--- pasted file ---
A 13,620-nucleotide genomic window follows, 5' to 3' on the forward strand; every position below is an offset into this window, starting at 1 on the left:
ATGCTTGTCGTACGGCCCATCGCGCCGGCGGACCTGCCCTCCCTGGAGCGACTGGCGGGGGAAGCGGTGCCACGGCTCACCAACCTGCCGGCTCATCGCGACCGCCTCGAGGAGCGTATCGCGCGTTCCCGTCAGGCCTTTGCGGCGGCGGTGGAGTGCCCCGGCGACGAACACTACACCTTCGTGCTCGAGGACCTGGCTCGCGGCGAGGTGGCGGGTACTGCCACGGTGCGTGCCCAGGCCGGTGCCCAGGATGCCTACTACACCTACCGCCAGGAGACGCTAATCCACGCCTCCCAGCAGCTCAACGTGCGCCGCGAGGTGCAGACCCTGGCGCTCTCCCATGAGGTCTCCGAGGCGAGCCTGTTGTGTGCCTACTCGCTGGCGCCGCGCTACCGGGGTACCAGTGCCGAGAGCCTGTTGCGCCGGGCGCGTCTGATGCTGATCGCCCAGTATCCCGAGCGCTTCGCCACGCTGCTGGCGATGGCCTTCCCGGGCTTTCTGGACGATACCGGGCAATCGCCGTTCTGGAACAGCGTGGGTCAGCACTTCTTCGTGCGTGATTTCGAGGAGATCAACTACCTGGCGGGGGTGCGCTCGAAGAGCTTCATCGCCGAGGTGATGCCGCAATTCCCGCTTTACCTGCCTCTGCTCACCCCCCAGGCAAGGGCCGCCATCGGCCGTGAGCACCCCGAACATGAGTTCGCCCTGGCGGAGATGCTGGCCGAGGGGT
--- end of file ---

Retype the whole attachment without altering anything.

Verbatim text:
A 13,620-nucleotide genomic window follows, 5' to 3' on the forward strand; every position below is an offset into this window, starting at 1 on the left:
ATGCTTGTCGTACGGCCCATCGCGCCGGCGGACCTGCCCTCCCTGGAGCGACTGGCGGGGGAAGCGGTGCCACGGCTCACCAACCTGCCGGCTCATCGCGACCGCCTCGAGGAGCGTATCGCGCGTTCCCGTCAGGCCTTTGCGGCGGCGGTGGAGTGCCCCGGCGACGAACACTACACCTTCGTGCTCGAGGACCTGGCTCGCGGCGAGGTGGCGGGTACTGCCACGGTGCGTGCCCAGGCCGGTGCCCAGGATGCCTACTACACCTACCGCCAGGAGACGCTAATCCACGCCTCCCAGCAGCTCAACGTGCGCCGCGAGGTGCAGACCCTGGCGCTCTCCCATGAGGTCTCCGAGGCGAGCCTGTTGTGTGCCTACTCGCTGGCGCCGCGCTACCGGGGTACCAGTGCCGAGAGCCTGTTGCGCCGGGCGCGTCTGATGCTGATCGCCCAGTATCCCGAGCGCTTCGCCACGCTGCTGGCGATGGCCTTCCCGGGCTTTCTGGACGATACCGGGCAATCGCCGTTCTGGAACAGCGTGGGTCAGCACTTCTTCGTGCGTGATTTCGAGGAGATCAACTACCTGGCGGGGGTGCGCTCGAAGAGCTTCATCGCCGAGGTGATGCCGCAATTCCCGCTTTACCTGCCTCTGCTCACCCCCCAGGCAAGGGCCGCCATCGGCCGTGAGCACCCCGAACATGAGTTCGCCCTGGCGGAGATGCTGGCCGAGGGGT